Outside, though, within just a few yards of the inn, was the first of three standing stones that Steve wanted to show us. We had already passed Young Ralph’s Cross on the way and another couple of intriguing stones. Had the weather been a little less wild, we would have stopped to explore… but it was truly blowing a gale, with nothing in that exposed spot to mitigate the winds.

But out we went anyway, with me battling a gale that mistook my wide skirts and cloak for sails and seemed convinced that, with just a little more effort on its part, I could be persuaded to fly. Held earthbound by Steve’s firm grasp, and with the wind whipping all sound but its own from my ears, I set my back to the first standing stone, perched on the bank above a hollowed cairn.  I caught only fragments of what Steve told us about Blakey Howe, or Cockpit Howe as it is sometimes called, after the so-called ‘sport’ that used to take place within the hollow. The standing stone itself is an eighteenth-century boundary stone, though it may have once been a true standing stone, later re-used.

The area is rich in history. At Loose Howe not far away,  excavation had found a boat burial, where the deceased was sent on his final journey with a hollowed log resembling a canoe. A number of these have been found on the North Yorkshire moors, with radiocarbon dating suggesting the burials are around four thousand years old. At Loose Howe, hazelnuts and a dagger were also buried and a later cremation interred above the boat.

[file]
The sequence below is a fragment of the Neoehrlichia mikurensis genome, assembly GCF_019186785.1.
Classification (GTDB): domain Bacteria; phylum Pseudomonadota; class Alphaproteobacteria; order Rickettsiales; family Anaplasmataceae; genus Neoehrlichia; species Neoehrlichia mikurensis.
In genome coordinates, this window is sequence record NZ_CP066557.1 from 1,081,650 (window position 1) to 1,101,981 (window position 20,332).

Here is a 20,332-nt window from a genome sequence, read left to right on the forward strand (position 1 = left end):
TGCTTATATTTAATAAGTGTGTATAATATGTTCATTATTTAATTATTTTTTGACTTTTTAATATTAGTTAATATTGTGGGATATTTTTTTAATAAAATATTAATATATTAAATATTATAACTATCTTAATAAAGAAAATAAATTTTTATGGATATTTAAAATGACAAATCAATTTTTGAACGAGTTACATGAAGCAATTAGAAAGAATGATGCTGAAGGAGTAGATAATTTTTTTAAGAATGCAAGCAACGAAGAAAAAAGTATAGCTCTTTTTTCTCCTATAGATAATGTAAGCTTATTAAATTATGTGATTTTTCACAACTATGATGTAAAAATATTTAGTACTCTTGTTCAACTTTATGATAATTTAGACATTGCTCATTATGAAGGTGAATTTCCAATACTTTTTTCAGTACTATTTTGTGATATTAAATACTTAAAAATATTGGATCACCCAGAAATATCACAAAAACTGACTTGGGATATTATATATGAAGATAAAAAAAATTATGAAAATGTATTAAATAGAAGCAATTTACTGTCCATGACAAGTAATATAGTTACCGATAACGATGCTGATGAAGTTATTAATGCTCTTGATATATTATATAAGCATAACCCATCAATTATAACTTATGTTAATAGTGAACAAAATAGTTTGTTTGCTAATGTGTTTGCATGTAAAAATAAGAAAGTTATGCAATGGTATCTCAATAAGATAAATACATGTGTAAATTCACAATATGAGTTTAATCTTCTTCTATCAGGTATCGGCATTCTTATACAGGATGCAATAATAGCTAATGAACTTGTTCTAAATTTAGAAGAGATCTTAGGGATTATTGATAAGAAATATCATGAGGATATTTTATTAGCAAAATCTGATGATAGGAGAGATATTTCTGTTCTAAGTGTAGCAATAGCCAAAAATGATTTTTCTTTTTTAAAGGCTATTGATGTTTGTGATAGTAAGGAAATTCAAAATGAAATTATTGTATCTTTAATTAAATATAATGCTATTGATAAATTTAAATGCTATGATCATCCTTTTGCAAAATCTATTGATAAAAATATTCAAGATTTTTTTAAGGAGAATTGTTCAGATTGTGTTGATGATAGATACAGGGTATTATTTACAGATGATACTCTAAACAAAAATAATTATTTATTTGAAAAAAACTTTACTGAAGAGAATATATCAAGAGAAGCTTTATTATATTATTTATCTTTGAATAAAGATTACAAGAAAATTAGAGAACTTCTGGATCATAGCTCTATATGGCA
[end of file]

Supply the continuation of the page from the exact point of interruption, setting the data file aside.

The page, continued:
Behind the inn is another stone that has both the look and feel of a more modern construction, though possibly reusing an older stone. It does not appear to be marked on the map-catalogue of ancient sites, but it is impressive enough as it stands. That, however, was as far as I could go.

Straining stand against the wind had set off the pain again and I was obliged to go back to the car and wait while the others walked to the final of the three stones in the area, another eighteenth-century boundary marker placed upon a Bronze Age round barrow. As it turned out, I had made a wise decision as, by the time the others returned, they were drenched, having been caught by a sudden change in the weather. I think we were all thankful that the final sites of the day would be a little more sheltered…

Whitby Weekend: A Coastline of Ghosts

It felt odd driving down the steep hill to Runswick Bay. I had walked down… and back up… that hill so many times before, equipped with a bucket and spade or a fossil hammer, skipping along beside my grandparents. Little legs remember hills and although mine may not have grown much since those childhood forays, they have carried me far away from those times.

I love the Yorkshire coastline and walked most of it as a child, with parents, grandparents and great grandparents and it felt strange to watch the shade of that curly-haired girl walk with the dead on the screen of memory, carried by love and laughter to places that promised excitement and adventure.

In the half-light of dusk, as the setting sun reflected pink and gold into the receding waves, I was never alone. Not only was I surrounded by friends I love and with whom I was sharing the weekend, I was also accompanied by ghosts, animated memories and a child’s wonder.

Call it nostalgia, if you will, a longing for a simpler time when the weight of adulthood did not bear down so heavily on small shoulders. When life was an adventure yet to be lived, innocence as yet untouched by the shadows of human betrayal and trust was still the natural state of an open heart.